Q&A Interview: Digging Deep: Ion Chromatography and Climate Change

March 28, 2013

E-Separation Solutions

LCGC spoke to Dr Ailsa Benton ? an ice core analytical scientist from the British Antarctic Survey (BAS) research team ? about the role of chromatography in climate change.

LCGC spoke to Dr Ailsa Benton — an “ice core” analytical scientist from the British Antarctic Survey (BAS) research team— about the role of chromatography in climate change.

Q. What is your role in British Antarctic Survey (BAS) team?

A: I have worked at the British Antarctic Survey for nearly three years. BAS is a world- leading environmental research centre and is responsible the for the UK’s scientific activities in Antarctica.

I drill and analyse ice cores from both polar regions, revealing their chemical composition with a suite of instruments ranging from simple ultraviolet (UV) detection to inductively coupled plasma mass spectrometry (ICP–MS) and fast ion chromatography (FIC). I melt down the ice cores, which are essentially a record of climate and how environmental conditions have changed over time. This information is preserved in snow that has transformed to ice – the oldest ice lies deeper in the ice sheet. The melt water I produce is then subjected to different analytical techniques while preserving the resolution of the annual layers in the ice as one metre of core can contain many thousands of years of snow accumulation; therefore melting slowly to preserve resolution as you go deeper in to the ice core maintains a detailed chronology of the environmental record.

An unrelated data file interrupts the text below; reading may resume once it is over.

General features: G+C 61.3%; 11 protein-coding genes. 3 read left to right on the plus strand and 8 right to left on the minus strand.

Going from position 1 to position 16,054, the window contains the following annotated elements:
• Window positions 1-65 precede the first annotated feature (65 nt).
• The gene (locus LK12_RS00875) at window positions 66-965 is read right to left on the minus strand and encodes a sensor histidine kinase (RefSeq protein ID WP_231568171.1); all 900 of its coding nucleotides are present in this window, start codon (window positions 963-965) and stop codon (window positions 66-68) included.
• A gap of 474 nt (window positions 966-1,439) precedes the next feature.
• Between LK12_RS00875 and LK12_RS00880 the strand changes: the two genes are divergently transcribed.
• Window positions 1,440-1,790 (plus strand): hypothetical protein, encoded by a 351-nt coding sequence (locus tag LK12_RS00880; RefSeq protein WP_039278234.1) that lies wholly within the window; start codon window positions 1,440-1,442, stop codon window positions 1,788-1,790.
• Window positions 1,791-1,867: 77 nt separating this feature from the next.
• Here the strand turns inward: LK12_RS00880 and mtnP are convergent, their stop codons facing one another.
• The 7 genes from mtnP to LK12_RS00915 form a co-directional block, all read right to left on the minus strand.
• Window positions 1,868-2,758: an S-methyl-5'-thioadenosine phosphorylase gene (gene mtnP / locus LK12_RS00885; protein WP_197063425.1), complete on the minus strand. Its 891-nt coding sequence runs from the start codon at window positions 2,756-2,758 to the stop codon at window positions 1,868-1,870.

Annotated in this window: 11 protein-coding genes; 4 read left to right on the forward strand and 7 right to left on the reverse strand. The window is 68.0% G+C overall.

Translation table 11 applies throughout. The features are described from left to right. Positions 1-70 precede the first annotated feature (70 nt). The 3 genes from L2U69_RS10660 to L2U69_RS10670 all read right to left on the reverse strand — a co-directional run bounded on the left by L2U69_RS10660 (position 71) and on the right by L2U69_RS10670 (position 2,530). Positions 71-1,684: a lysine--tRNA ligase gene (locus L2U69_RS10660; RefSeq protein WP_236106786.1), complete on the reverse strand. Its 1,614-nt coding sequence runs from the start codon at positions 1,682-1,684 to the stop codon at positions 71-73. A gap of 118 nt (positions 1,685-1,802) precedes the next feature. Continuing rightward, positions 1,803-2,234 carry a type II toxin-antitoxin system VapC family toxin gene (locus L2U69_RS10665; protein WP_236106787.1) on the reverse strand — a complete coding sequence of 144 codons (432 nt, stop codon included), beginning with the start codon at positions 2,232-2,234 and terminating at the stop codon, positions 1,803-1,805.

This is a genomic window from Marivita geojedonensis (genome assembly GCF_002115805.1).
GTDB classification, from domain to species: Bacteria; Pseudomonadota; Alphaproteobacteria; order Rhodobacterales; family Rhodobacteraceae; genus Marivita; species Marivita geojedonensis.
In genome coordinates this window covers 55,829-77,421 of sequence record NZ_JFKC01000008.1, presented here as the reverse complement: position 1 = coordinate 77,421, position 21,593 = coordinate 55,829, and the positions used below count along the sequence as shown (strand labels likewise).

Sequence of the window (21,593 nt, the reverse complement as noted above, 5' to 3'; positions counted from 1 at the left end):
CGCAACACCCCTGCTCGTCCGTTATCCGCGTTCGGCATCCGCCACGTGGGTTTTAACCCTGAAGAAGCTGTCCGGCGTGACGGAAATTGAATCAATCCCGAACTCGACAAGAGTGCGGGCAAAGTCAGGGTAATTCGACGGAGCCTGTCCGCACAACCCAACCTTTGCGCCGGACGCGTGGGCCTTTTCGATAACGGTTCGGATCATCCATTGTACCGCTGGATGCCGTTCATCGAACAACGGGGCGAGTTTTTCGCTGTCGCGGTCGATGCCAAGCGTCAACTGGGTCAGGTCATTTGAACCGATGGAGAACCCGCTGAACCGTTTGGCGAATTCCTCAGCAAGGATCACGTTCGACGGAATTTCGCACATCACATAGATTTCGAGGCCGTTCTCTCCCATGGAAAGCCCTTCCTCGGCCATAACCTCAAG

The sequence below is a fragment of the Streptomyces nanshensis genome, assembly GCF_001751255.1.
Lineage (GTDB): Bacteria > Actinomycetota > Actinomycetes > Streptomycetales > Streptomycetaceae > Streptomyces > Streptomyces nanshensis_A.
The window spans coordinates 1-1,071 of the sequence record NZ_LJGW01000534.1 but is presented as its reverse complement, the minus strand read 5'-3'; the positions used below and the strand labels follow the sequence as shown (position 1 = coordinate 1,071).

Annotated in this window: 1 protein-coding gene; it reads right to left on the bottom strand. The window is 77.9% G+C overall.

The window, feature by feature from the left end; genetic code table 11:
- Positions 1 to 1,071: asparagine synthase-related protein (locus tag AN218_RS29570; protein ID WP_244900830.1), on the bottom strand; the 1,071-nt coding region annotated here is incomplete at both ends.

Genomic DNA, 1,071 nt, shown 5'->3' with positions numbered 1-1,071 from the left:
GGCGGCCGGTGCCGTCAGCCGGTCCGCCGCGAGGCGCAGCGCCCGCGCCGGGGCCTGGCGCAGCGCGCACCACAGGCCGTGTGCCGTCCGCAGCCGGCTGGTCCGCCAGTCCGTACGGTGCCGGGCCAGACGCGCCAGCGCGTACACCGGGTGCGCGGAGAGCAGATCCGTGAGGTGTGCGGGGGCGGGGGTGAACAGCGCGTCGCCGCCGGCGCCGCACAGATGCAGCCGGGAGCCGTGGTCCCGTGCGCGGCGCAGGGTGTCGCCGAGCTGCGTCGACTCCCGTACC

Q. What is the research project that you are currently working on?

A: I am currently working on a project mapping the climate of the Southern end of the Antarctic Peninsula over a 300-year period, using ice cores from six different sites, many hundreds of kilometres apart. The logistics for retrieving these cores are very challenging and BAS provides this expertise.

Q. What are you measuring in the ice-cores and why?

A: I measure a number of chemical constituents that help to determine the age of the ice by counting the peaks and troughs as we go deeper into the ice. These are linked to seasonal cycles, rather like counting tree rings. For example, hydrogen peroxide requires light and ozone for its formation and can reveal when solar minima and maxima occurred. I also measure certain chemicals that can be used as “proxies” for an environmental conditions, including methane sulphonic acid which can indicate the extent of sea ice in the region and aluminium which helps to determine the dust composition of the predominant winds.

Q. What methods do you use to analyze ice cores?

A: I use a method that I call “continuous flow analysis with trace elements” together with FIC. This describes my method of melting the ice cores down continuously and feeding the melt water to a variety of analytical instruments through very narrow bore tubes to maintain the depth resolution of the ice core. The ice cores melt at roughly 3 cm per minute, giving me approximately 10 mL/min of melt water to divide between my various analytical instruments.

The system comprises a de-gassing stage, an ICP–MS system, an FIC instrument, two fluorescence detectors for ammonium and hydrogen peroxide detection, a UV detector for nitrate detection, a particle counter and a conductivity detector. I use ICP–MS to determine elemental composition of the ice. We are particularly interested in magnesium, potassium and calcium for indications of salinity, which can tell us about open oceans as opposed to those covered with sea ice in the vicinity.

I also use FIC to look for sulphate, an indicator of volcanic activity, chloride, which informs us about sea water and atmospheric circulation patterns, and nitrate, a biproduct of oxidation of the atmosphere, among other analytes.